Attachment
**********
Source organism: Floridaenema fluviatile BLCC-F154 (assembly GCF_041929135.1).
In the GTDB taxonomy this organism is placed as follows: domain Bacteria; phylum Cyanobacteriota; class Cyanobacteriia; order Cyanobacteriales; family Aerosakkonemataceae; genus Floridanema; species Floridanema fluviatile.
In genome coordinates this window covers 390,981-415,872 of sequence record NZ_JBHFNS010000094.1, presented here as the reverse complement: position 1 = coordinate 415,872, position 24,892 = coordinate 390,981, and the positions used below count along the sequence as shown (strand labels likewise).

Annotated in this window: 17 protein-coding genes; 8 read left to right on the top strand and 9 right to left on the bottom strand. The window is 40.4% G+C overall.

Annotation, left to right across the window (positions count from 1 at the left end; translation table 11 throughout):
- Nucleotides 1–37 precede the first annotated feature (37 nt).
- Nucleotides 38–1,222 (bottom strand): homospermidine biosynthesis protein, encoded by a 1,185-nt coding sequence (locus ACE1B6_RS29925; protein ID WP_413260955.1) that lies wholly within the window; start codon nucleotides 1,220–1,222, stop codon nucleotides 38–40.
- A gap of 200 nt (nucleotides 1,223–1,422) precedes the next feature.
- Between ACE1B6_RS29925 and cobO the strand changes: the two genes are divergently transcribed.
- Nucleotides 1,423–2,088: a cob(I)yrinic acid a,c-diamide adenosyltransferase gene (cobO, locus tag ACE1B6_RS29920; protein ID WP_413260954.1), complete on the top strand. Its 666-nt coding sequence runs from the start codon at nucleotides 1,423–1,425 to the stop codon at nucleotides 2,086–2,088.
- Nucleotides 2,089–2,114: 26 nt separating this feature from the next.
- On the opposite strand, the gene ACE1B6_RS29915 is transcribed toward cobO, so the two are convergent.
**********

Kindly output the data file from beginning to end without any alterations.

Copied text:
Source organism: Floridaenema fluviatile BLCC-F154 (assembly GCF_041929135.1).
In the GTDB taxonomy this organism is placed as follows: domain Bacteria; phylum Cyanobacteriota; class Cyanobacteriia; order Cyanobacteriales; family Aerosakkonemataceae; genus Floridanema; species Floridanema fluviatile.
In genome coordinates this window covers 390,981-415,872 of sequence record NZ_JBHFNS010000094.1, presented here as the reverse complement: position 1 = coordinate 415,872, position 24,892 = coordinate 390,981, and the positions used below count along the sequence as shown (strand labels likewise).

Annotated in this window: 17 protein-coding genes; 8 read left to right on the top strand and 9 right to left on the bottom strand. The window is 40.4% G+C overall.

Annotation, left to right across the window (positions count from 1 at the left end; translation table 11 throughout):
- Nucleotides 1–37 precede the first annotated feature (37 nt).
- Nucleotides 38–1,222 (bottom strand): homospermidine biosynthesis protein, encoded by a 1,185-nt coding sequence (locus ACE1B6_RS29925; protein ID WP_413260955.1) that lies wholly within the window; start codon nucleotides 1,220–1,222, stop codon nucleotides 38–40.
- A gap of 200 nt (nucleotides 1,223–1,422) precedes the next feature.
- Between ACE1B6_RS29925 and cobO the strand changes: the two genes are divergently transcribed.
- Nucleotides 1,423–2,088: a cob(I)yrinic acid a,c-diamide adenosyltransferase gene (cobO, locus tag ACE1B6_RS29920; protein ID WP_413260954.1), complete on the top strand. Its 666-nt coding sequence runs from the start codon at nucleotides 1,423–1,425 to the stop codon at nucleotides 2,086–2,088.
- Nucleotides 2,089–2,114: 26 nt separating this feature from the next.
- On the opposite strand, the gene ACE1B6_RS29915 is transcribed toward cobO, so the two are convergent.